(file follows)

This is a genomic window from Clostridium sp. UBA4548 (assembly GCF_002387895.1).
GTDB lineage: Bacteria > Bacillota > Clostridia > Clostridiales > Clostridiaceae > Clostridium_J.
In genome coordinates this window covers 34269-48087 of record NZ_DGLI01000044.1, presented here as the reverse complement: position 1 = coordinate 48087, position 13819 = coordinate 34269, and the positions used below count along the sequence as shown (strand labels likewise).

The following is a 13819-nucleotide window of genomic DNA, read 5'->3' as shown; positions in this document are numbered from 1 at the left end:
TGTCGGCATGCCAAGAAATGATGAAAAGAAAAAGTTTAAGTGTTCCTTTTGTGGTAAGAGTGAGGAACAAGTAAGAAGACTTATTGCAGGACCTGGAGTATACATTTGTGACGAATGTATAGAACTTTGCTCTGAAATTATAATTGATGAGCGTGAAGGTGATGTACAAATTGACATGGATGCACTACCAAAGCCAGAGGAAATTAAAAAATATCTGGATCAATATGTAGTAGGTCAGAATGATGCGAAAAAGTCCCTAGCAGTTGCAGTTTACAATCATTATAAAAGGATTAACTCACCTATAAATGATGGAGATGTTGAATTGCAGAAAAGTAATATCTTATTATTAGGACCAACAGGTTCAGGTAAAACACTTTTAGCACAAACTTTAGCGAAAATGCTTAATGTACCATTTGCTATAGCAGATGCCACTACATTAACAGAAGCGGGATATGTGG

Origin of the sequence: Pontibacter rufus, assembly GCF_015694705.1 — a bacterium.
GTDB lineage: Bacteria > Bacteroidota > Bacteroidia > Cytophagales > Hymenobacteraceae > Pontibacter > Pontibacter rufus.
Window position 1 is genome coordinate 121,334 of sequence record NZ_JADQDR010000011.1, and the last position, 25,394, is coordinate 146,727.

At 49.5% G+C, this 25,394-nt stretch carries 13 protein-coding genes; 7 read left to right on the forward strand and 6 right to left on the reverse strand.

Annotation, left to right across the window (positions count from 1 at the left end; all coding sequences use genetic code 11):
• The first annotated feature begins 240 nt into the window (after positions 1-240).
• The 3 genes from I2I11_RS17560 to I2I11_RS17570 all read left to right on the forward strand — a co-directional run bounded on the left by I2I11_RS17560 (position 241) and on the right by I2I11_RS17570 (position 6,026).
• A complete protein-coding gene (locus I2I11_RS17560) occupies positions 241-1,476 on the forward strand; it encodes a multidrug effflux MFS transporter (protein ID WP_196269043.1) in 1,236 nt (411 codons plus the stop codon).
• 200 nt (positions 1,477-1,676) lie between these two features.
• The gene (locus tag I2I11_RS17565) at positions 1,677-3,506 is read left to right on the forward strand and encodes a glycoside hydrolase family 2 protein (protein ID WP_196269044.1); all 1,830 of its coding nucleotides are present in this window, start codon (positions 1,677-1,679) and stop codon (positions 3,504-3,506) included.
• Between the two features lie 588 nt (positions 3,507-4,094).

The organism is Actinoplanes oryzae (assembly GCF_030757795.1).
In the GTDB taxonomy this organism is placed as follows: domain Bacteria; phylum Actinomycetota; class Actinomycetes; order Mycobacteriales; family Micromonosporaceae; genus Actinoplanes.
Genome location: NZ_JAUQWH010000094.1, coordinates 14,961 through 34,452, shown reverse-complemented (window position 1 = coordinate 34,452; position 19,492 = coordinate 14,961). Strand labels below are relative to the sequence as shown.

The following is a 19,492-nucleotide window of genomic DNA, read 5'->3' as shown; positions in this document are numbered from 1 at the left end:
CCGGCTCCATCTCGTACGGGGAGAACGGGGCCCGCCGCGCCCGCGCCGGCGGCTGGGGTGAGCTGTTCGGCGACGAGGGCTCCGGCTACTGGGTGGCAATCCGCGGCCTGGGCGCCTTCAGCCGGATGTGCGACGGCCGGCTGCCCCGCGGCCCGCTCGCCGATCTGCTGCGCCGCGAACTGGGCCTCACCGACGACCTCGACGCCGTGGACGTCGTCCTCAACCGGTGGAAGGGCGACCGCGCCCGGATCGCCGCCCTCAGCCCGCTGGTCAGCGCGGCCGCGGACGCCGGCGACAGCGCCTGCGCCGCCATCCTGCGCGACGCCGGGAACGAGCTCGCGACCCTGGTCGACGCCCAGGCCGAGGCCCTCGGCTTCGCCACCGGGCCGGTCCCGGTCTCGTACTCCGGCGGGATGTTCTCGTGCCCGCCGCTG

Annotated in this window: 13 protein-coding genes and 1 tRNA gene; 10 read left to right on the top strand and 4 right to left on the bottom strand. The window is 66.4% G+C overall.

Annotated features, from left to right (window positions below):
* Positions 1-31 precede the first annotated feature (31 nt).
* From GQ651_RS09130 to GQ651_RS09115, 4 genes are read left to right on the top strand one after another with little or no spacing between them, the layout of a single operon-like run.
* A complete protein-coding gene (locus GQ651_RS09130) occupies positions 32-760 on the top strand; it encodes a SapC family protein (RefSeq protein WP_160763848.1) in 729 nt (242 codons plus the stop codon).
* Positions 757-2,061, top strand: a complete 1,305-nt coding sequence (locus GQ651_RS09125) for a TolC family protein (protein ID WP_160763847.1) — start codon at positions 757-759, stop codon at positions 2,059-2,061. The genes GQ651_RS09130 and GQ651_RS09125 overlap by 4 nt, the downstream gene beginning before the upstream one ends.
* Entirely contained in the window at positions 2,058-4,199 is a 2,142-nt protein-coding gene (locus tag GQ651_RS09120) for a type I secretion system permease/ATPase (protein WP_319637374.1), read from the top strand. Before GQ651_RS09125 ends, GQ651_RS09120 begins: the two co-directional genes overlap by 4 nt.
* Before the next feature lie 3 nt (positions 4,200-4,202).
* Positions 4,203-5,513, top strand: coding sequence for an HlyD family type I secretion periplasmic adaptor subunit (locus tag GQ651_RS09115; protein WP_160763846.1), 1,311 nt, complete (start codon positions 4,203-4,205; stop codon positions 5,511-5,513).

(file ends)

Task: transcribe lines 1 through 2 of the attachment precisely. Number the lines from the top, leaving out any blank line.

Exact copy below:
This is a genomic window from Clostridium sp. UBA4548 (assembly GCF_002387895.1).
GTDB lineage: Bacteria > Bacillota > Clostridia > Clostridiales > Clostridiaceae > Clostridium_J.